Saturday, July 23, 2011


So I have been trying to get myself out in the public eye as a photographer recently, and it would seem that some of my efforts have been paying off, particularly after the last photo shoot that I did with Andrew and Adrian.

When I was out tonight, a number of people mentioned that they had seen and loved my photography, and I have one or two possible photo shoots in the near future that came about from people seeing and liking the photos that I took of the couple. I have also gotten a couple of messages throughout the week from people just wanting to mention how much they like my photos. Even better, when I commented on a photography blog that I read earlier this week, mentioning that I was an amateur and linking to my portfolio on 500px, I was informed (by a stranger) that my photography is certainly not of an amateur standard. So, all in all I am feeling very positive about my photography this week.

Tonight I was taking a number of photographs - just silly ones mostly and nothing amazing - and a situation did arise that made me question myself. As I was leaving my friend's house, he asked me to make sure not to put certain photographs of him and his boyfriend on Facebook. He had no issues with me taking the photographs at all, in fact he was one of the people who suggested that I do a photo shoot of him and his boyfriend. He just didn't want his family to know, as they are not particularly accepting. This wasn't a problem - I get requests often from people who do not want their parents to know that they smoke or are in a relationship or are caught in other situations that they do not want people to know about. But it did get me thinking.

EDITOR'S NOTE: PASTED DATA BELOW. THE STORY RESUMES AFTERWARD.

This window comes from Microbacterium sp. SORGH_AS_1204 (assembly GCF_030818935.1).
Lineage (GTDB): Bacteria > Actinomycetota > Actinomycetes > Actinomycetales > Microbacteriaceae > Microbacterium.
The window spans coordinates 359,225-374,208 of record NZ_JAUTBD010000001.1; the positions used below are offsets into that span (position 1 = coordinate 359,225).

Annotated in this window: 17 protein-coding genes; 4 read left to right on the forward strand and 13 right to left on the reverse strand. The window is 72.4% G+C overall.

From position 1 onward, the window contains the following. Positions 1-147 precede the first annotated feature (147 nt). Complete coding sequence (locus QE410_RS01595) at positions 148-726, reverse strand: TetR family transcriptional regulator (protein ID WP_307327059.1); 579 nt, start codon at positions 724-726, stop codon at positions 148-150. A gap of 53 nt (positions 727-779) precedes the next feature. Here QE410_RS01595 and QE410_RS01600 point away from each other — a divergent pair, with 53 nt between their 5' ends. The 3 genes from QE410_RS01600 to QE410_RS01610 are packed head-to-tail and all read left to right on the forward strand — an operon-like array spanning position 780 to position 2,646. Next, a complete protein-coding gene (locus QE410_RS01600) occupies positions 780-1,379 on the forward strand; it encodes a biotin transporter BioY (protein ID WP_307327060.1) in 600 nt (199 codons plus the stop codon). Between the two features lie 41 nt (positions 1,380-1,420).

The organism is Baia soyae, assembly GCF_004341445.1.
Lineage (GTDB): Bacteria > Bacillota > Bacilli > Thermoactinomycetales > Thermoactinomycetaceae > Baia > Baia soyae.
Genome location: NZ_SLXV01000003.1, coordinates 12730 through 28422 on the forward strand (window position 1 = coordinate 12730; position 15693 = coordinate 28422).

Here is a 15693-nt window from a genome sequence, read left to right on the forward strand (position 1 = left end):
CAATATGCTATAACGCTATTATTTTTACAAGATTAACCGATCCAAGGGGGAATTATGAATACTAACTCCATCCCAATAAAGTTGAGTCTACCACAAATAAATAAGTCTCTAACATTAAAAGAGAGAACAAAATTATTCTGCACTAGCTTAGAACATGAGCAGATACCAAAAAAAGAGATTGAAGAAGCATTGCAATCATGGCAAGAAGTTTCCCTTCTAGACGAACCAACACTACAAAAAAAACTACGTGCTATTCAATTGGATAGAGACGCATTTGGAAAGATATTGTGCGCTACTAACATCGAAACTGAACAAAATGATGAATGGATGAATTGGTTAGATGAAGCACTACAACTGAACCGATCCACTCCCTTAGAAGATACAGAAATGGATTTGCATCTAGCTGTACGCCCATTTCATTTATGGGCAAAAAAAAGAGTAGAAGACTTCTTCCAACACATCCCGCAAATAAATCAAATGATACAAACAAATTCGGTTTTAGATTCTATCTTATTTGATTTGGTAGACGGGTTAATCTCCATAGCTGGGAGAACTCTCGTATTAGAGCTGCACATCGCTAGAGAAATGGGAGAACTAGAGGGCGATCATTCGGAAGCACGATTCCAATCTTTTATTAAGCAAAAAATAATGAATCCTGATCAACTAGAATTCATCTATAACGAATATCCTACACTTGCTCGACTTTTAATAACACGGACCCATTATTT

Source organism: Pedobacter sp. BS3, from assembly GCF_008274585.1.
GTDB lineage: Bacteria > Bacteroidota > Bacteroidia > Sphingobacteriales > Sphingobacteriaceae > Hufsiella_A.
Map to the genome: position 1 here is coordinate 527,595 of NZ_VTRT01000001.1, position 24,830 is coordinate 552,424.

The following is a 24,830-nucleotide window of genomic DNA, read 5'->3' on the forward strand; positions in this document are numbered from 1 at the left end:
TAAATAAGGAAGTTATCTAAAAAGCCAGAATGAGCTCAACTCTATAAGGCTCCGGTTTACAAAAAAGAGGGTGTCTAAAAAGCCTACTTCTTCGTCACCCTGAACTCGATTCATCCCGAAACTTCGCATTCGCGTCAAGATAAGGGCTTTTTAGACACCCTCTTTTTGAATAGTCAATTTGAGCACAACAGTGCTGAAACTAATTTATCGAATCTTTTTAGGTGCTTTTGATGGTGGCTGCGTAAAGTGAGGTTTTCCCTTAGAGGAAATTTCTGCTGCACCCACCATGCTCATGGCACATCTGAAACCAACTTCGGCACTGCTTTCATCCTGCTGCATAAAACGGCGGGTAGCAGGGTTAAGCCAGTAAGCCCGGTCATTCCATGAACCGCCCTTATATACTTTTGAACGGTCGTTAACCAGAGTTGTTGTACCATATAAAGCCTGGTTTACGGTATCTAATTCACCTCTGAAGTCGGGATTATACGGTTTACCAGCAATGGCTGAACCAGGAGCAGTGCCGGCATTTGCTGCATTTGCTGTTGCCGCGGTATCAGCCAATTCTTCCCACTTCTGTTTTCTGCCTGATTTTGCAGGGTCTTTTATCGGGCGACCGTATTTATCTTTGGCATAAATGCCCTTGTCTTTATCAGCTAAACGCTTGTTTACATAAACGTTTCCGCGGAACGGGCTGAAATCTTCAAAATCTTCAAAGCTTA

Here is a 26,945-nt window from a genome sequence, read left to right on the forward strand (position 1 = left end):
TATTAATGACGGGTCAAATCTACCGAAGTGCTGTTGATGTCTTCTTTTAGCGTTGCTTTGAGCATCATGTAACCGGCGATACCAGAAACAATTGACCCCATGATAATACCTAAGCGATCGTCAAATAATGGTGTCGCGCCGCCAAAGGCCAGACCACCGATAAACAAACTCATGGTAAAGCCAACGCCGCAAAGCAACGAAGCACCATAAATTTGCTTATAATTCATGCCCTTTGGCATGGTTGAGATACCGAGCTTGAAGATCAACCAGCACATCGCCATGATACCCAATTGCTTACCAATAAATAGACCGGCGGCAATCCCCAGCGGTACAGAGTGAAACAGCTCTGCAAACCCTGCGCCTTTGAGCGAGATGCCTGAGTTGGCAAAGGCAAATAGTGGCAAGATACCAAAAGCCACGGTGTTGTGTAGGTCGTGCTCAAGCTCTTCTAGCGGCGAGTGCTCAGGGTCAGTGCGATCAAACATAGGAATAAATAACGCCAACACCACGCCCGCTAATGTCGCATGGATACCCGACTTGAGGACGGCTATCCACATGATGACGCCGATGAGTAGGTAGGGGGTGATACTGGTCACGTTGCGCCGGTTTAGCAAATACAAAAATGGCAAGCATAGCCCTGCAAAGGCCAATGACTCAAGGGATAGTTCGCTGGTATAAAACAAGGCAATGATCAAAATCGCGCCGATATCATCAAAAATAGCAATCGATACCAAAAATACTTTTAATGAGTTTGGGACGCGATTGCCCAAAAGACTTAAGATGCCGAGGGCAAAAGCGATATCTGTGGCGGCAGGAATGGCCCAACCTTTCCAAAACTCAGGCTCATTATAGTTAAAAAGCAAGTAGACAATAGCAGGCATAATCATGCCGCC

If I were to do a photo shoot with this friend and his significant other, he assured me that I could add the photographs to my portfolio. But how far does that allowance go? As readers of my blog know, I tend to do blog posts about the photo shoots that I do, wanting to advertise the photographs that I take for publicity's sake. A lot of the people who know about my photography know about it because of my blog posts and the photos that are shown there. These are also updated on my Facebook page and the Evanescent Photography ZA page (which you must all please, please pretty please LIKE so that I can get more followers). Would his reluctance to have photographs with his boyfriend put on Facebook extend to putting those photos on my blog and having the blog published on Facebook, but without tagging him? How would I be able to get the photos out there without breaking his trust and his confidence? How far should the confidentiality and anonymity go?

These are questions that I need to find answers to, and any advise on them would be greatly appreciated.

Monday, July 18, 2011

Pandas and Badgers

Andrew Cuyler and Adrian Visagie
25 and 24


Pandas and Badgers are not the most likely of companions – one is cuddly, cute and eats bamboo, the other is ferocious and fierce and eats, well, whatever it can find. In this specific case, the Panda is a quiet introvert who enjoys sitting back to an episode of Glee while sipping on a homemade Cosmo while the Badger is an outgoing extrovert with an affinity to jocks who enjoys playing computer games while sipping on, well, whatever he can find (as long as it is not pink and in a martini glass). And yet, while opposites certainly do attract, they are not the polar opposites that you would expect.

So what do a Panda and a Badger have in common? Well, they both look cuddly at least (and in this particular case, they both really are)! They both have a deep love for computers and computer related things (ie. Games). They both have me as a friend. And, most importantly of all, they both love each other. And that’s what really matters isn’t it?